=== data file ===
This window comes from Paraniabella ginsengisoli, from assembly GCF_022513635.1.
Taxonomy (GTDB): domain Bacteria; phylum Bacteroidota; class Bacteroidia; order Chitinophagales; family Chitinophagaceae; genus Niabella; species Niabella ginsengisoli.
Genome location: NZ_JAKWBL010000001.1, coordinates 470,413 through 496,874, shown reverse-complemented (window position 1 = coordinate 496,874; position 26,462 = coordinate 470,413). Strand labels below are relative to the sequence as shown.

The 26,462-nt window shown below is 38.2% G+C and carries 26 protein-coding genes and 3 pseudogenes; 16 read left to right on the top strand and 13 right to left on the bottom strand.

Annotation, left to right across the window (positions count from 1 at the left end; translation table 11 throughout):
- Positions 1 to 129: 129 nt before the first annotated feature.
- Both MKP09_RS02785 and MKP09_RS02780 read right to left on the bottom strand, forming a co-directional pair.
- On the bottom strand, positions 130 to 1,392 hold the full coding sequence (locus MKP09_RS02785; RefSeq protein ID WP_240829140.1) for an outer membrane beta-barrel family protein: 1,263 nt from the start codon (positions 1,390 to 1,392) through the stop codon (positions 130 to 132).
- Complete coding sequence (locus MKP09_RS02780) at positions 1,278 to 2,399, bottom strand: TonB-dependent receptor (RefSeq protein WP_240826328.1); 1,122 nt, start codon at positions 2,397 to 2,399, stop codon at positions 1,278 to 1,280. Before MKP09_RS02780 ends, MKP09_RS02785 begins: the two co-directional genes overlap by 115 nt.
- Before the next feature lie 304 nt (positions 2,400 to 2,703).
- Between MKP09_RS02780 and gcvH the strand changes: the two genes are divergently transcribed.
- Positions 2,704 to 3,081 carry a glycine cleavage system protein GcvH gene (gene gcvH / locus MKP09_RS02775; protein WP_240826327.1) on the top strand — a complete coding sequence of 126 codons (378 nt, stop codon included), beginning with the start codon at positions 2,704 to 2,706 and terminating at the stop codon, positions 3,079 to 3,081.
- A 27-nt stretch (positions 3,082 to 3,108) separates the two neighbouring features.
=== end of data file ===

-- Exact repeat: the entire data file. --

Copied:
This window comes from Paraniabella ginsengisoli, from assembly GCF_022513635.1.
Taxonomy (GTDB): domain Bacteria; phylum Bacteroidota; class Bacteroidia; order Chitinophagales; family Chitinophagaceae; genus Niabella; species Niabella ginsengisoli.
Genome location: NZ_JAKWBL010000001.1, coordinates 470,413 through 496,874, shown reverse-complemented (window position 1 = coordinate 496,874; position 26,462 = coordinate 470,413). Strand labels below are relative to the sequence as shown.

The 26,462-nt window shown below is 38.2% G+C and carries 26 protein-coding genes and 3 pseudogenes; 16 read left to right on the top strand and 13 right to left on the bottom strand.

Annotation, left to right across the window (positions count from 1 at the left end; translation table 11 throughout):
- Positions 1 to 129: 129 nt before the first annotated feature.
- Both MKP09_RS02785 and MKP09_RS02780 read right to left on the bottom strand, forming a co-directional pair.
- On the bottom strand, positions 130 to 1,392 hold the full coding sequence (locus MKP09_RS02785; RefSeq protein ID WP_240829140.1) for an outer membrane beta-barrel family protein: 1,263 nt from the start codon (positions 1,390 to 1,392) through the stop codon (positions 130 to 132).
- Complete coding sequence (locus MKP09_RS02780) at positions 1,278 to 2,399, bottom strand: TonB-dependent receptor (RefSeq protein WP_240826328.1); 1,122 nt, start codon at positions 2,397 to 2,399, stop codon at positions 1,278 to 1,280. Before MKP09_RS02780 ends, MKP09_RS02785 begins: the two co-directional genes overlap by 115 nt.
- Before the next feature lie 304 nt (positions 2,400 to 2,703).
- Between MKP09_RS02780 and gcvH the strand changes: the two genes are divergently transcribed.
- Positions 2,704 to 3,081 carry a glycine cleavage system protein GcvH gene (gene gcvH / locus MKP09_RS02775; protein WP_240826327.1) on the top strand — a complete coding sequence of 126 codons (378 nt, stop codon included), beginning with the start codon at positions 2,704 to 2,706 and terminating at the stop codon, positions 3,079 to 3,081.
- A 27-nt stretch (positions 3,082 to 3,108) separates the two neighbouring features.